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The Babe Ruth Story (1948)

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The famed slugger is played by Bendix, who resembles Ruth slightly in looks and not at all in baseball ability. The film traces the "life and times" of Ruth, including his famous "called ... See full summary »



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Title: The Babe Ruth Story (1948)

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Cast overview, first billed only:
Claire Hodgson Ruth
Brother Matthias
Sam Levene ...
Phil Conrad
Jack Dunn
Gertrude Niesen ...
Nightclub Singer
Fred Lightner ...
Stanley Clements ...
Western Union Boy
Robert Ellis ...
Babe Ruth as a Boy (as Bobby Ellis)
Lloyd Gough ...
Gambler Dalton
Matt Briggs ...
Colonel Jacob Ruppert
Paul Cavanagh ...
Dr. Menzies
Warren Douglas ...
Boston Braves' rookie
Mark Koenig ...


The famed slugger is played by Bendix, who resembles Ruth slightly in looks and not at all in baseball ability. The film traces the "life and times" of Ruth, including his famous "called shot" in the 1932 World Series. Written by Jerry Milani <>

Plot Summary | Add Synopsis


The incredible life... the spectacular thrills... the fabulous times of America's best-loved hero....... See more »


Biography | Drama | Sport





Release Date:

6 September 1948 (USA)  »

Also Known As:

The Babe Ruth Story  »

Filming Locations:


Company Credits

Production Co:

Show detailed on  »

Technical Specs


Sound Mix:

Aspect Ratio:

1.37 : 1
See  »

Did You Know?


The film was rushed for release while Babe Ruth himself was still alive, which is why the movie ended the way it did. George Herman Ruth lived just 21 days after seeing the premiere, that he attended, on Monday, July 26th, 1948. He lost his life on Monday, August 16th, 1948. See more »


When Babe leaves the field for the last time, Phil says "that ran your home-run total to 729". Ruth hit 714 home runs in his career. However, he also hit 15 in the World Series to give him 729 lifetime home runs in both the regular season and post-season. See more »


Referenced in The Fan (1996) See more »


Three O'Clock In The Morning
(1922) (uncredited)
Music by Julian Robledo
Background music
See more »

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User Reviews

A little better now -- should be re-made
2 February 2007 | by (Tulsa OK) – See all my reviews

Some have rightly criticized this movie as being a glossed-over, fictionalized, lower-budget presentation of Babe Ruth, while "The Pride of the Yankees" afforded teammate Gehrig a big-budget, A-list-cast project.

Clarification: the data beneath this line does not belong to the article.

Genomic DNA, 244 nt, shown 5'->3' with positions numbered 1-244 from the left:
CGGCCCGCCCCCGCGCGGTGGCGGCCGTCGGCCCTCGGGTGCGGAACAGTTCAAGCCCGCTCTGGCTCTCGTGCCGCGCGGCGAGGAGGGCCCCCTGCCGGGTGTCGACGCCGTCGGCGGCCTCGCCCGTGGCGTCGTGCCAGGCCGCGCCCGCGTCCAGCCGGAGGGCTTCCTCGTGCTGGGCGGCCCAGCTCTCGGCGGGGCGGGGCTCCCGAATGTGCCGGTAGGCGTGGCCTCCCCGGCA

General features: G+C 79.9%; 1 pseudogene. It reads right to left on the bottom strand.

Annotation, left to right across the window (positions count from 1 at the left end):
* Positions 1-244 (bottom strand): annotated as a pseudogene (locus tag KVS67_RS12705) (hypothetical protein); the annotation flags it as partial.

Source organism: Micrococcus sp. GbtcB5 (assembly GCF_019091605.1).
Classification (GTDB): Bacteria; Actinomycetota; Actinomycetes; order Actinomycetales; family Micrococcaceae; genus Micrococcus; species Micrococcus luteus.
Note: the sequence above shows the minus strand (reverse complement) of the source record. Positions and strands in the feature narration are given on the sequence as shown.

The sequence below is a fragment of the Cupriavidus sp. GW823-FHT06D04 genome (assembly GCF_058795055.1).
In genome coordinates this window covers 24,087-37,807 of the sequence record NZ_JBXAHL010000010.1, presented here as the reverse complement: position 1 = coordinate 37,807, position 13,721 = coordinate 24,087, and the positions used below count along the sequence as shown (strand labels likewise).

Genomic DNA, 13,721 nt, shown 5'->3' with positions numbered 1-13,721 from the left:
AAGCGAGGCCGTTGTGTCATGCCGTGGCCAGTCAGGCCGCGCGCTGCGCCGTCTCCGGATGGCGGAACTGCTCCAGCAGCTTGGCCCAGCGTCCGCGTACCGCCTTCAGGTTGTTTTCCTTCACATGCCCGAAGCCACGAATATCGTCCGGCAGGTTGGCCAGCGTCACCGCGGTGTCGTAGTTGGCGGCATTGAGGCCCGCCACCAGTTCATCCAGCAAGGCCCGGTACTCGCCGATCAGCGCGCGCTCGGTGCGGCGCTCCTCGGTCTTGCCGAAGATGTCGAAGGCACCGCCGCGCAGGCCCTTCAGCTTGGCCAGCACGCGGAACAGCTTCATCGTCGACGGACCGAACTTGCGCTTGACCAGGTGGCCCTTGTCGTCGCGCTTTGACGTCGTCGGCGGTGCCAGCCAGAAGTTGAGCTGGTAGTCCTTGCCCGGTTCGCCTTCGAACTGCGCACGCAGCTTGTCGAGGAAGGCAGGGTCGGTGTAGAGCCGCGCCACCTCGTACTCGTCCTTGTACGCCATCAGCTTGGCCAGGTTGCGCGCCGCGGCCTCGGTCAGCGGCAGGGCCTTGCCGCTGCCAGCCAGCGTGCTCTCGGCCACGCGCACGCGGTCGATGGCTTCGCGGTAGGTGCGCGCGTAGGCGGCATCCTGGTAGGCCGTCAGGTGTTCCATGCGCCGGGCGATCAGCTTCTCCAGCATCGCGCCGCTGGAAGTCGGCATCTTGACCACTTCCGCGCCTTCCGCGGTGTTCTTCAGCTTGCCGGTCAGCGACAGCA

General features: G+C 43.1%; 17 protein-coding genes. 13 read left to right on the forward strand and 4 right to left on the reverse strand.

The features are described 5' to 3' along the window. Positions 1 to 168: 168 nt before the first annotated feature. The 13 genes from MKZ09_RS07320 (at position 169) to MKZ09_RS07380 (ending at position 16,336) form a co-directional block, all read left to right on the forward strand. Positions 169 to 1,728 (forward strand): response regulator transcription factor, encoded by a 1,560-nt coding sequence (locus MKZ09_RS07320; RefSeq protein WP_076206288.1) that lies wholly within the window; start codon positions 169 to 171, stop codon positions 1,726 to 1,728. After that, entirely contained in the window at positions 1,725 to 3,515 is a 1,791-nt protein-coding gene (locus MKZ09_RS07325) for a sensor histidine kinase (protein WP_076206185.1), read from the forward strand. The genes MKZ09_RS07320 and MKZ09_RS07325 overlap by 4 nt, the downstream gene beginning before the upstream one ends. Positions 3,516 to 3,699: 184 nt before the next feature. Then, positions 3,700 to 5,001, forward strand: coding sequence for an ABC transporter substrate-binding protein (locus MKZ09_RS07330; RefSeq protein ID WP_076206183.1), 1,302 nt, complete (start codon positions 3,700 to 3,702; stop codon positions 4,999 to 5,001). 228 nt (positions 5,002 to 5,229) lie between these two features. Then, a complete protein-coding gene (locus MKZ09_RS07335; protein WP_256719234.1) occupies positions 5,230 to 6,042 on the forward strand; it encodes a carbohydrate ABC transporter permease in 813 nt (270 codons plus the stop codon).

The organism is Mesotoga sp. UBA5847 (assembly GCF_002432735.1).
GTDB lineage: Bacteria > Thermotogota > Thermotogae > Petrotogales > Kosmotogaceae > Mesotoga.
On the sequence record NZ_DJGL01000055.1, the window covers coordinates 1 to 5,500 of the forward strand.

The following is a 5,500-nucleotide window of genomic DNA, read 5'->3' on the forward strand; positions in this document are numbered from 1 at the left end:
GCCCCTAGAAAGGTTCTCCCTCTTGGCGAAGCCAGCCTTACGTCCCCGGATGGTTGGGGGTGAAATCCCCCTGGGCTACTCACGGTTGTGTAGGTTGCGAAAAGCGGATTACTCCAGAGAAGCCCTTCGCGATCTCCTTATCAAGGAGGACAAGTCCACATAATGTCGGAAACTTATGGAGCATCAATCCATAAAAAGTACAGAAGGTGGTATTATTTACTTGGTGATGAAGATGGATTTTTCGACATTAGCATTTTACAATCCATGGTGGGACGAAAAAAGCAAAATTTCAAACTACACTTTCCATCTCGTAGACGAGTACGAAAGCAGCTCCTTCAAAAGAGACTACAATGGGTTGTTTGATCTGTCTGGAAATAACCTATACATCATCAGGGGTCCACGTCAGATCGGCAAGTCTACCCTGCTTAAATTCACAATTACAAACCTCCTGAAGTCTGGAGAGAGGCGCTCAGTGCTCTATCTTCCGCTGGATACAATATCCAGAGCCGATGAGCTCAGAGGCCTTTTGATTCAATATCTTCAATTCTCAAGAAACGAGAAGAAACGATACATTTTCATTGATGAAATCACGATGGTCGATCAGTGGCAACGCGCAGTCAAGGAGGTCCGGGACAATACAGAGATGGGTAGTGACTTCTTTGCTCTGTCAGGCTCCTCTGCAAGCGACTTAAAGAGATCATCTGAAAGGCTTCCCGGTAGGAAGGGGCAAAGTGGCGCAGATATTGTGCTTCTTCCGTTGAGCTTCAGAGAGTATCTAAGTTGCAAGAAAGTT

However, both were off the proverbial "mark." Gehrig was not quite the totally-affable individual Gary Cooper portrayed, and his mother not quite the "Aunt Bea" type shown.

Babe Ruth was a larger-than-life persona, bawdy, irreverent, and a national icon which, in more recent times, have only seen perhaps Muhammed Ali and Michael Jordan afforded anything close to the equal amount of acclaim. And one must always remember these two have had the benefit of television, including dozens of cable/satellite venues, and far greater electronic and print media than Ruth ever knew.

There is an interesting film clip I've seen many times. Ruth (who batted third) is rounding third base and going to home plate after hitting a home run, while Gehrig (waiting to bat fourth), has his back completely turned, ignoring him, much less shaking his hand. These two were not on speaking terms for significant amounts of time while teammates - far different from the tone of either of their biographies.

This is quite a fictionalized movie, however, few biopics of this era - sports or otherwise - weren't. But it should be noted that Ruth, now well past a half century since his tragic illness and death, and much further beyond his prime - still has led "Athlete of the Century" and similar lists, with only fore-mentioned Ali and Jordan (along with Jim Thorpe) as close contenders.

I, for one, would like to see a film which would present both Ruth and Gehrig, in a realistic style, made today. Dennis Quaid, after putting on a few pounds, and a little padding and makeup, could portray Ruth. He's left-handed, and can portray a baseball athlete (ala "The Rookie," playing a role of a character a decade younger than he), with Costner as Gehrig. Kevin also can handle a bat and ball (Gary Cooper, playing Gehrig, had the baseball talent of a 12-year-old, and the film had to be shown in-reverse to make him appear left-handed. While Costner is right-handed, his athleticism and better techniques today could overcome this).

They are a little longer-in-tooth now (who isn't?), but both are in excellent shape, look younger than they are, and modern techniques and makeup should be able to overcome any problems of their playing "younger."

Personally, I think a first-class film with two major stars, playing Ruth and Gehrig, in a story presenting the harder edges of their personalities, relationship, family lives, etc. - as well as all the positive aspects we've seen before - could be an amazing flick.

Finally, this film is a lot better now, not because its story or presentation have improved - but for its nostalgic view of 1940's film, and the baseball locations and scenes as they were then.

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